Visiting a Greek agora, right here in BaltimoreThink about...

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October 31, 1993|By Karol V. Menzie | Karol V. Menzie,Staff Writer

Visiting a Greek agora, right here in Baltimore

Think about a trip to the Greek isles . . . the warmth, the marvelous food, the music and the dancing, the tavernas . . . Only a dream? It's closer than you think. You can sample the traditional delights of Greece without getting on a plane or taking a cruise, when the Cathedral of the Annunciation holds its annual Agora Festival this coming weekend.

There will be Greek cuisine and pastries, live music from the Zephyros band, dancers in traditional garb, a taverna, a Greek "grocery store," a pastry shop, crafts, cultural displays and bTC activities for children. There will also be tours of the Greek Orthodox cathedral and chapel.

Dishes include pastitsio (a baked pasta dish), roasted lamb shanks, cheese and spinach pies (tiropitas and spanikopitas) and souvlaki; pastries include baklava and butter cookies (koulourakia and kourambiethes).

The festival will be held from 11 a.m. to 10 p.m. Friday and Saturday, and from noon to 6 p.m. on Sunday at the cathedral, 24 W. Preston St. Taverna hours are 7:30 p.m. to 1 a.m. Friday and Saturday, and 1 p.m. to 5 p.m. Sunday.

Admission is free; most platters cost between $6 and $8; single food items cost $4 or less. For more information, call the cathedral office between 9 a.m. and 5 p.m. at (410) 727-1831.

Among the foods for sale at the festival will be marinated chicken. Here's the recipe volunteer cooks will be using:

Marinated chicken

Serves 4

1 cup olive oil

1/3 cup lemon juice

1/2 cup white wine

2 cloves garlic, chopped

1 tablespoon ground oregano

1 bay leaf

salt and pepper to taste (see note)

4 chicken halves

Mix first six ingredients. Place chicken in stainless steel or glass container, pour marinade over. Cover and marinate overnight in refrigerator. (If desired, before pouring over chicken, reserve some marinade to baste chicken while cooking). Broil chicken halves over medium coals until done (juice runs clear and there is no trace of pink in the meat).

Note: White pepper is preferred. If you substitute red wine for the white, the marinade is also good with lamb or pork.

This is a cookbook that also provides food for thought: The "Open House" cookbook is a compilation of recipes and essays, stories and poetry that will benefit the National Alliance to End Homelessness and its 1,750 affiliated agencies across the nation.

The book features recipes contributed by 50 of the country's most noted food personalities, along with dishes from alliance members. Contributing chefs include Paul Prudhomme, Mark Miller, Jeremiah Tower, Joyce Goldstein and Barbara Tropp. Other recipes are contributed by noted food writers such as Lora Brody, Marion Cunningham and Flo Braker.

Besides the recipes, the book has "Food Memories," recollections of profound moments involving food by noted food writers; stories from volunteers about how they became involved in the fight against homelessness; poetry by homeless people; "human dignity" photographs of the homeless by California photographer Terrance Wimmer and a list of 25 things individuals can do to help end homelessness.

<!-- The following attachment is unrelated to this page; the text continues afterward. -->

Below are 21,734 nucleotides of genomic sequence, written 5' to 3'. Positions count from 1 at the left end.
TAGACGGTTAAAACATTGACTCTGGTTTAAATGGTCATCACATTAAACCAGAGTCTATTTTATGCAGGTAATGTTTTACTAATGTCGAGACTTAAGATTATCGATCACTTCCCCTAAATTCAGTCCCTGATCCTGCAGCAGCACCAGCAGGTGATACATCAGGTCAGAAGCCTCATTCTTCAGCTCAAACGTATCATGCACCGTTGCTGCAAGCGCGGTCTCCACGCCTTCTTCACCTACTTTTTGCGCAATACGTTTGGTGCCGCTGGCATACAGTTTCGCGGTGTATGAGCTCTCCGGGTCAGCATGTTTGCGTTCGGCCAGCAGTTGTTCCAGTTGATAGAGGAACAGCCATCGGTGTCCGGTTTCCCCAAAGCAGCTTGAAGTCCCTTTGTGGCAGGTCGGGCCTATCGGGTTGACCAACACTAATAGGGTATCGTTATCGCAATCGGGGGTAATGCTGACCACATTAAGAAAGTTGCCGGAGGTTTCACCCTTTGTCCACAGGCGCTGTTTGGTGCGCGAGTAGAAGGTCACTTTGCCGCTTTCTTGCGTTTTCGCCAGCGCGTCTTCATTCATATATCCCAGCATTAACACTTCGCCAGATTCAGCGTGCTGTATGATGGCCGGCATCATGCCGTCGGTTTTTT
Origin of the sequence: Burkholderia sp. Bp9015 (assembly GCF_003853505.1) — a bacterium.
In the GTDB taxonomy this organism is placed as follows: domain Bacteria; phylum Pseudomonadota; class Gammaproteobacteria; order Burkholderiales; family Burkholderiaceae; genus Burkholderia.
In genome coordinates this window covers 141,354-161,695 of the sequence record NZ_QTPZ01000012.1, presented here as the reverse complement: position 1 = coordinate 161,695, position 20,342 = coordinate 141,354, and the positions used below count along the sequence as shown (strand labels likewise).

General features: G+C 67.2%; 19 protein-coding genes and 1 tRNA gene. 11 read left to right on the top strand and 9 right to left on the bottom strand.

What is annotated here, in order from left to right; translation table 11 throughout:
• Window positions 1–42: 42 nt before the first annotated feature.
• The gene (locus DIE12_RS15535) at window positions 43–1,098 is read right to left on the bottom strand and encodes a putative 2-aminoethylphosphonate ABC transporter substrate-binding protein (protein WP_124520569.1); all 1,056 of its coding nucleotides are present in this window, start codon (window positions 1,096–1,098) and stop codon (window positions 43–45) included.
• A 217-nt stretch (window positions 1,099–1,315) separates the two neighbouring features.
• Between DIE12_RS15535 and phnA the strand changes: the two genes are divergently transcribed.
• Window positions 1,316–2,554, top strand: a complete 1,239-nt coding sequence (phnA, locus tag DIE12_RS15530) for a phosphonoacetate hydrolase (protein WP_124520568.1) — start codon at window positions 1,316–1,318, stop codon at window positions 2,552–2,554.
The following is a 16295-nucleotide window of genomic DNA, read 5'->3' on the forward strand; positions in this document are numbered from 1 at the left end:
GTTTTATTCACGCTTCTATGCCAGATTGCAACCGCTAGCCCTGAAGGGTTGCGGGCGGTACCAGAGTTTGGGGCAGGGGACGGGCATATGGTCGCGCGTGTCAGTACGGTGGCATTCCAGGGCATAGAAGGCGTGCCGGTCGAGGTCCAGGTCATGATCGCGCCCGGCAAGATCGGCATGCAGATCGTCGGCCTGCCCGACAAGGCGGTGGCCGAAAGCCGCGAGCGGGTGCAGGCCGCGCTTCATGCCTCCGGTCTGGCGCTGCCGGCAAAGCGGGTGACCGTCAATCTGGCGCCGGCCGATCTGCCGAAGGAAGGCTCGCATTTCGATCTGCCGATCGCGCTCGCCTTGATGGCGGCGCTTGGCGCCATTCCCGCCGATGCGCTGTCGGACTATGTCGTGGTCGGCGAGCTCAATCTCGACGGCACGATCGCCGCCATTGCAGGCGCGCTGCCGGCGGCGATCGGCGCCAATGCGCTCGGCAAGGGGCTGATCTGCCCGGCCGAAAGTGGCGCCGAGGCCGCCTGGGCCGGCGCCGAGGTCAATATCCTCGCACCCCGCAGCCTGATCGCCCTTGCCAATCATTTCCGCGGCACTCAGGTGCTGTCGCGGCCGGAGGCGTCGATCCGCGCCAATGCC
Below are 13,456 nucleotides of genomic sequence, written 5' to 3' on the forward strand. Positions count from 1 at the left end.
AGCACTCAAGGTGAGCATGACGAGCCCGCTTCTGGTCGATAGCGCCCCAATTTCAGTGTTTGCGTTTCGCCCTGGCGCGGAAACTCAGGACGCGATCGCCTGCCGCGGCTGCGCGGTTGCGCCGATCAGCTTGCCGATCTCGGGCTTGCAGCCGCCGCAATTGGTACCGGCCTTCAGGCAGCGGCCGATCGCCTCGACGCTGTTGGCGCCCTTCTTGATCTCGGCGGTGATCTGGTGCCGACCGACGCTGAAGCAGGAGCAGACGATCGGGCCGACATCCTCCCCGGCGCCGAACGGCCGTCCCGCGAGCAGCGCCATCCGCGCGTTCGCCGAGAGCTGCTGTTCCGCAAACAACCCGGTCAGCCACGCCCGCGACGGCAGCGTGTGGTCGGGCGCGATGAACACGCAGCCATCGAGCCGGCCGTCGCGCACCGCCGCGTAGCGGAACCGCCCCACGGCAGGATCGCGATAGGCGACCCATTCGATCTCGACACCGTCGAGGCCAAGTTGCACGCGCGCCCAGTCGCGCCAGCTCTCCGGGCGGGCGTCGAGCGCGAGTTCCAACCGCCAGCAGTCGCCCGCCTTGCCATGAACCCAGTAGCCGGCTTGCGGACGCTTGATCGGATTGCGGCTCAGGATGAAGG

The book is published by Tradery House, of Memphis, Tenn., with seed money from Hillshire Farm and Kahn's, divisions of Sara Lee Corp. It costs $15.95 and is available at selected bookstores. It is also available from the publisher, with an additional $3 charge for shipping and handling (MasterCard, Visa, check or money order). To order, or for more information, call (800) 362-MEAL. In addition, the book is available from members of the alliance. For names of member organizations in your area, call the alliance at (202) 638-1526. More than $10 of every purchase goes to alliance projects.

Steve Rouse can't remember exactly how he discovered the item that's been lighting up the switchboard at WQSR radio during his early morning-drive time show. "In my nightly reading somewhere," he says, he found a recipe purported to be a favorite with rock star Prince (who has been trying to change his name to something unpronounceable, which is certainly why it isn't taking): Pot roast a la Pepsi.

"People say it's un-be-liev-able," Mr. Rouse says. "People have tried it and they say it's great."

It's a simple recipe. One pot roast. One package dry onion soup mix. One can of Pepsi. One can of water. Add potatoes and carrots to the pan if desired. Cook as usual. The soup mix gives a nice caramel glaze to the meat, and the liquid cooks into a rich gravy.

"People say the gravy is wonderful," Mr. Rouse says.

Coffee by the bag

No doubt about it, coffee is the hottest of hot beverages right now, with boutique brands and espresso bars all over town. But what if it's early Saturday morning and you just want a nice hot cup of coffee fast? Or evening, after a romantic dinner for two? Or it's mid-afternoon and you're stuck at your desk?

Cafe de Todd to the rescue, with its Gourmet Singles, an array of exotic coffee blends and flavors in convenient bags -- like tea bags. Cafe de Todd, which doesn't contain any instant coffee, comes in Colombian Supremo, Hawaiian Kona, Jamaican Blue Mountain and Kenyan AA blends, as well as flavors of amaretto, chocolate almond, cinnamon, Irish cream and vanilla hazelnut. The Colombian Supremo and vanilla hazelnut are also available in decaf versions.

Cafe de Todd costs about $3 for a box of 10 bags, and is available at Graul's and Mars markets in the Baltimore area.

Consumers who'd like to sample Cafe de Todd singles can get a free sample by calling (800) 392-TODD.

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